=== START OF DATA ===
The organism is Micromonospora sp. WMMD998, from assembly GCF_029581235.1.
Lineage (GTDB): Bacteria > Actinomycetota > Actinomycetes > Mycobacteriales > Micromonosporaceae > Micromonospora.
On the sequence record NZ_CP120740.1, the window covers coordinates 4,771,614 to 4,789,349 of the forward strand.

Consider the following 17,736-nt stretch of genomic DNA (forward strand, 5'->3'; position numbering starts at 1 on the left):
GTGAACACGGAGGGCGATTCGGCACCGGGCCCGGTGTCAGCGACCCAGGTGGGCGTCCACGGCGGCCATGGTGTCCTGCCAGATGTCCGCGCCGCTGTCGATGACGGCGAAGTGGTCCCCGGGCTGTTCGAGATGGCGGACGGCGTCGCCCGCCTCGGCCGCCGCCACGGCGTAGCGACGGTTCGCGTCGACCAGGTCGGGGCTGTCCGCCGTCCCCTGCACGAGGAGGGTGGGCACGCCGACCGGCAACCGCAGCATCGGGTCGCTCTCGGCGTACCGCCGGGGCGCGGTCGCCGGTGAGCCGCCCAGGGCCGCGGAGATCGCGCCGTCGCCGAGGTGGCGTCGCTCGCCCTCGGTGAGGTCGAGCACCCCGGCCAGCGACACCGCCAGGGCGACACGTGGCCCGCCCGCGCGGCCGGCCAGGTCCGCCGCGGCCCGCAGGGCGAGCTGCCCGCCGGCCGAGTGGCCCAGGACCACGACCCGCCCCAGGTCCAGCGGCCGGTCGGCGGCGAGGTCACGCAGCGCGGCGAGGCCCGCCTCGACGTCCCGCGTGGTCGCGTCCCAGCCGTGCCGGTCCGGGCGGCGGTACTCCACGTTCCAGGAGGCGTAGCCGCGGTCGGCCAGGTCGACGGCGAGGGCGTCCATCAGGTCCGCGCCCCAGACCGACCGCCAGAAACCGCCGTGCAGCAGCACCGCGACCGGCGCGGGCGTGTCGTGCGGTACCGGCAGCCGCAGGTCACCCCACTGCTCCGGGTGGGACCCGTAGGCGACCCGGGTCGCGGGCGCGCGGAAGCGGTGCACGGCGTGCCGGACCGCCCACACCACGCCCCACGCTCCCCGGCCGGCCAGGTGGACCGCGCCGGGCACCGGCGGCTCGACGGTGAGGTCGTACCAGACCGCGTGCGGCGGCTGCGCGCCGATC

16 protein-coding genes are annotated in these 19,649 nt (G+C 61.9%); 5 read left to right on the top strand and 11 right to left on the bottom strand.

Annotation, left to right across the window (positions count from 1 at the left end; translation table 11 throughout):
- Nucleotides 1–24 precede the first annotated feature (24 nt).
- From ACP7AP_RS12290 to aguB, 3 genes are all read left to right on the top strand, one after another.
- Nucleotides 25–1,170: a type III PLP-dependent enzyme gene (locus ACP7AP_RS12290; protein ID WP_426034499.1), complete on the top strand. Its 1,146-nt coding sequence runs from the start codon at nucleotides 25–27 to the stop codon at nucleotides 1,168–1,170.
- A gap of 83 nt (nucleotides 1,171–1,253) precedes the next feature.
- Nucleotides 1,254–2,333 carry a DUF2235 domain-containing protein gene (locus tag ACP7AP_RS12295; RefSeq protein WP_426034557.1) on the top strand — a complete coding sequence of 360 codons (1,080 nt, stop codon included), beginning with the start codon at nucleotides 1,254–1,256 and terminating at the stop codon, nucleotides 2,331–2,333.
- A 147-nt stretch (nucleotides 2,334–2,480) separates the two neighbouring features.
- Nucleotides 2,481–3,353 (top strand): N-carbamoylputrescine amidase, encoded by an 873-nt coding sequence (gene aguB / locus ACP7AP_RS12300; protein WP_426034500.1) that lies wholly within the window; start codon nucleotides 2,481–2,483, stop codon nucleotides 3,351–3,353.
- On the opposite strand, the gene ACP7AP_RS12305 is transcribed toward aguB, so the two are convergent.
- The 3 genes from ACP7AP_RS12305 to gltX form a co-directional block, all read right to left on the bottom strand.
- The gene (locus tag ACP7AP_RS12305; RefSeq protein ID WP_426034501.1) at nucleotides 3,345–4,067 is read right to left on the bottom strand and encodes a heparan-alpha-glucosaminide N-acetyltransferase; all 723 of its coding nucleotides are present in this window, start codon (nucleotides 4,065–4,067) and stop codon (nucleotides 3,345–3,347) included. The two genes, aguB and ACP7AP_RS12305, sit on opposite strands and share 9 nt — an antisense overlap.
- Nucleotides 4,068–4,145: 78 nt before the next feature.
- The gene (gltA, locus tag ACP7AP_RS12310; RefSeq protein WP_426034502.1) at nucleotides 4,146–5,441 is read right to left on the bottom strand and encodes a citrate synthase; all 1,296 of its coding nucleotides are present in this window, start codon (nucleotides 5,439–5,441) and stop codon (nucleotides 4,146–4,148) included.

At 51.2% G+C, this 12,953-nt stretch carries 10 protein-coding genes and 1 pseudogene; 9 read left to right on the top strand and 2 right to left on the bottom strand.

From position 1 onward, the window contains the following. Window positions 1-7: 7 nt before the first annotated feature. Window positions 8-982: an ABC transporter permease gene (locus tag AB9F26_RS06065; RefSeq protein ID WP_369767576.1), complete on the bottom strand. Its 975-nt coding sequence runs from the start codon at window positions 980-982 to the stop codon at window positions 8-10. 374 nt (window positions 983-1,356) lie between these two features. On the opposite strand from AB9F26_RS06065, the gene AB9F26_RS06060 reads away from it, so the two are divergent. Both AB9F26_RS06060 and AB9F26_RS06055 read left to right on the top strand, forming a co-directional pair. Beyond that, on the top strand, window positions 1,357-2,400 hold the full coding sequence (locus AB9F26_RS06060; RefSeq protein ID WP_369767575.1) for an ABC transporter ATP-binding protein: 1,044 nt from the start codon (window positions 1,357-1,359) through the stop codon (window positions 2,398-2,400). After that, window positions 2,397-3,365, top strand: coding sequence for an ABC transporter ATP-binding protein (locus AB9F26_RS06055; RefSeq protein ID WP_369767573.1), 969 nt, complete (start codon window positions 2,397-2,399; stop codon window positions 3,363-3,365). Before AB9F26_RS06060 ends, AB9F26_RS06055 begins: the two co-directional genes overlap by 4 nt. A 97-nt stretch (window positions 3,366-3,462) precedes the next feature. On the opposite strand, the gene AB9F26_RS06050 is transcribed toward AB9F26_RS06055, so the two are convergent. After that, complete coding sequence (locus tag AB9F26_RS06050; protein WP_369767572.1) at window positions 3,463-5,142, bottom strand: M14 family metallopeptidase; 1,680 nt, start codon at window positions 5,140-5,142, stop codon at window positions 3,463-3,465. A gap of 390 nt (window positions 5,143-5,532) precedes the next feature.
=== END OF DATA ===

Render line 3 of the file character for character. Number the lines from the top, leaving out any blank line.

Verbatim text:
On the sequence record NZ_CP120740.1, the window covers coordinates 4,771,614 to 4,789,349 of the forward strand.